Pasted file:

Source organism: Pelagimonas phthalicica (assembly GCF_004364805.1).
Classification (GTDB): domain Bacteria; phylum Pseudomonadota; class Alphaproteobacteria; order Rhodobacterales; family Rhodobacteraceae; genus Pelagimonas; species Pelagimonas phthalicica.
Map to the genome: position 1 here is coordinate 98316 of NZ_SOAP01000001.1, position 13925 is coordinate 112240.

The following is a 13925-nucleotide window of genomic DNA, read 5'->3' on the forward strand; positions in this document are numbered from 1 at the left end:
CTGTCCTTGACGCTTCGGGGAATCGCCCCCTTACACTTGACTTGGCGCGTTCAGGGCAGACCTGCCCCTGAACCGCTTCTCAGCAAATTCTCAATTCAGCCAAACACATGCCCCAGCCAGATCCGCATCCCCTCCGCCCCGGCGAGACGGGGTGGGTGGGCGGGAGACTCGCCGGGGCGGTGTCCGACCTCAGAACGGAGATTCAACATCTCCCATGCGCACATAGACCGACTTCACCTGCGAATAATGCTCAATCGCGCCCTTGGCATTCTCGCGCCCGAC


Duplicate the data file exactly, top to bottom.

Source organism: Pelagimonas phthalicica (assembly GCF_004364805.1).
Classification (GTDB): domain Bacteria; phylum Pseudomonadota; class Alphaproteobacteria; order Rhodobacterales; family Rhodobacteraceae; genus Pelagimonas; species Pelagimonas phthalicica.
Map to the genome: position 1 here is coordinate 98316 of NZ_SOAP01000001.1, position 13925 is coordinate 112240.

The following is a 13925-nucleotide window of genomic DNA, read 5'->3' on the forward strand; positions in this document are numbered from 1 at the left end:
CTGTCCTTGACGCTTCGGGGAATCGCCCCCTTACACTTGACTTGGCGCGTTCAGGGCAGACCTGCCCCTGAACCGCTTCTCAGCAAATTCTCAATTCAGCCAAACACATGCCCCAGCCAGATCCGCATCCCCTCCGCCCCGGCGAGACGGGGTGGGTGGGCGGGAGACTCGCCGGGGCGGTGTCCGACCTCAGAACGGAGATTCAACATCTCCCATGCGCACATAGACCGACTTCACCTGCGAATAATGCTCAATCGCGCCCTTGGCATTCTCGCGCCCGAC